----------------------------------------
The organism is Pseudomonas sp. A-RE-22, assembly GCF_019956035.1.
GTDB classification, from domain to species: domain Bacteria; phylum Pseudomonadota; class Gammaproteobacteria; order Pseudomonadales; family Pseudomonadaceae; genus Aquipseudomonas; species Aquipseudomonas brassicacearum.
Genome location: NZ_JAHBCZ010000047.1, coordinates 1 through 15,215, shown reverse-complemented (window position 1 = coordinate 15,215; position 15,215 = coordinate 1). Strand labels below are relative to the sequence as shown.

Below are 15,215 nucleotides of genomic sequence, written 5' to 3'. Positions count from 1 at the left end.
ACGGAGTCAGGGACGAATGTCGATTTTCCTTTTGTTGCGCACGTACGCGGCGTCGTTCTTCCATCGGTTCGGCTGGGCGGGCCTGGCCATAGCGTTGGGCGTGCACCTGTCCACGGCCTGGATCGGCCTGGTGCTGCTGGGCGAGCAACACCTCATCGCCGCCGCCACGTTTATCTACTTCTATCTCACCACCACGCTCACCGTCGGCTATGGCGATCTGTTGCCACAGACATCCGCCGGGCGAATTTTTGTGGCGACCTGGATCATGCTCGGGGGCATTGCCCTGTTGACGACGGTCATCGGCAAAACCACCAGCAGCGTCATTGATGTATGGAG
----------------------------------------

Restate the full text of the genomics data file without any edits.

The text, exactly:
The organism is Pseudomonas sp. A-RE-22, assembly GCF_019956035.1.
GTDB classification, from domain to species: domain Bacteria; phylum Pseudomonadota; class Gammaproteobacteria; order Pseudomonadales; family Pseudomonadaceae; genus Aquipseudomonas; species Aquipseudomonas brassicacearum.
Genome location: NZ_JAHBCZ010000047.1, coordinates 1 through 15,215, shown reverse-complemented (window position 1 = coordinate 15,215; position 15,215 = coordinate 1). Strand labels below are relative to the sequence as shown.

Below are 15,215 nucleotides of genomic sequence, written 5' to 3'. Positions count from 1 at the left end.
ACGGAGTCAGGGACGAATGTCGATTTTCCTTTTGTTGCGCACGTACGCGGCGTCGTTCTTCCATCGGTTCGGCTGGGCGGGCCTGGCCATAGCGTTGGGCGTGCACCTGTCCACGGCCTGGATCGGCCTGGTGCTGCTGGGCGAGCAACACCTCATCGCCGCCGCCACGTTTATCTACTTCTATCTCACCACCACGCTCACCGTCGGCTATGGCGATCTGTTGCCACAGACATCCGCCGGGCGAATTTTTGTGGCGACCTGGATCATGCTCGGGGGCATTGCCCTGTTGACGACGGTCATCGGCAAAACCACCAGCAGCGTCATTGATGTATGGAG